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Andromeda M.

Neilson
English 2010
10:00-11:20
Narrative Research

Narrative Research

Who is this character? This weird-looking person−What is the point of this movie? I
wouldn’t doubt that some of my feelings were childish; and yet, I was happy to have seen it in
my younger years. “The Hunchback of Notre Dame” came out in the 1990’s and I was just a
little girl when I saw this movie. During this time I must have had the idea that there was always
a happy ending to fairytales−for some reason I thought that it was going to end different. I
thought Quasimodo, the main character in the movie, would end up with Esmerelda, another
main character. But why did I think that? I figured that I was too young to know such
stereotypes; I at least knew I didn’t judge. But, why? Why is it now I understand the meaning of
the story? Was watching “The Hunchback of Notre Dame” an influence on my way to
understanding a moral lesson? I started to think that there was more to think then just experience.
Disney had to have an influence in order to make such an assumption, or at least a puzzle piece
to the “right” picture. Well, Disney’s one of the biggest franchises of our time. How strong is
Disney’s influence from then to now?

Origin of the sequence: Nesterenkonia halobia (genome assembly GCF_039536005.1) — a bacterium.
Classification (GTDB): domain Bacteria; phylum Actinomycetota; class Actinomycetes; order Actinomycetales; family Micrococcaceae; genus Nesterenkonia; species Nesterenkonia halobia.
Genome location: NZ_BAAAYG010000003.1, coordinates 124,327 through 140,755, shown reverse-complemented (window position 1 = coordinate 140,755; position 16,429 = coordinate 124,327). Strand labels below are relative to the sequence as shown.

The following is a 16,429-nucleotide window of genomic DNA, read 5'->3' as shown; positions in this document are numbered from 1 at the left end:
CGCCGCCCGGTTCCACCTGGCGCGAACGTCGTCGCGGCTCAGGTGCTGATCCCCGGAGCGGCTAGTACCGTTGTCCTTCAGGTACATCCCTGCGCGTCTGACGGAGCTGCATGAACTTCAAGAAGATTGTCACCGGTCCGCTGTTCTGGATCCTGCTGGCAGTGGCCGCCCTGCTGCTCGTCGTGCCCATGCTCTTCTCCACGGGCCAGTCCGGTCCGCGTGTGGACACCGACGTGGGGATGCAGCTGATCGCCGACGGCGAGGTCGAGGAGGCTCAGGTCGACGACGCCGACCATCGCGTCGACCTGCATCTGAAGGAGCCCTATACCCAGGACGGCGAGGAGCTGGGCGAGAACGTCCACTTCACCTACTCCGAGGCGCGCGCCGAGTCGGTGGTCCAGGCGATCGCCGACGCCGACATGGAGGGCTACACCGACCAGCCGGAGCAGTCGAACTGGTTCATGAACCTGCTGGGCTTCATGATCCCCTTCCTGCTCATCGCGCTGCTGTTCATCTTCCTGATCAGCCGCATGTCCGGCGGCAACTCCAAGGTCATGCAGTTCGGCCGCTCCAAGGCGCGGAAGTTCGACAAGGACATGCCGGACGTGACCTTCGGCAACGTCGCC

This caused me to find the solution to this boggling conundrum that lied inside my mind.
When I looked a quick biography about Disney I fell upon a title named, “Alice’s comedies”,
and at first I contemplated on the name Alice. The movie “Alice in Wonderland” popped in my
mind which formed a possibility that this was going to be whimsical and psychological. I looked
up Alice’s Comedies episodes and found one called “Alice’s Mysterious Mystery”. I watched the

episode which was far from what I expected. The episode starts off with a character named Pete
in the back of the car while a silly looking mouse is driving. Now this is the first appearance of
Pete character and throughout the years he has been known to be the mean one of the bunch.
(“Pete…”)So, I knew that he was going to be one of the antagonist of the show. As the show
continued, you can see that they were heading to a school of dogs. Around 1:11 in the clip you
find out that the cat and mouse were dog catchers. Here is where it gets interesting. The
costumes that Pete and the mouse were wearing looked like a KKK members. This video was
made in the 1920’s and the KKK have been around since the 1860s. And, to my understanding,
the KKK is a fowl and disreputable group that is known for their history of racial discrimination.
I figured that’s why I had a negative reaction the robes appearance. As the episode goes on, the
plot of the whole rescue starts to get quite disturbing. The puppies are taken to a sausage factory.
When they are lured to stand on a trap door; they get tricked and slide down to a prison. The
scene starts to become more intense as you then see, on the next scene, a puppy crying and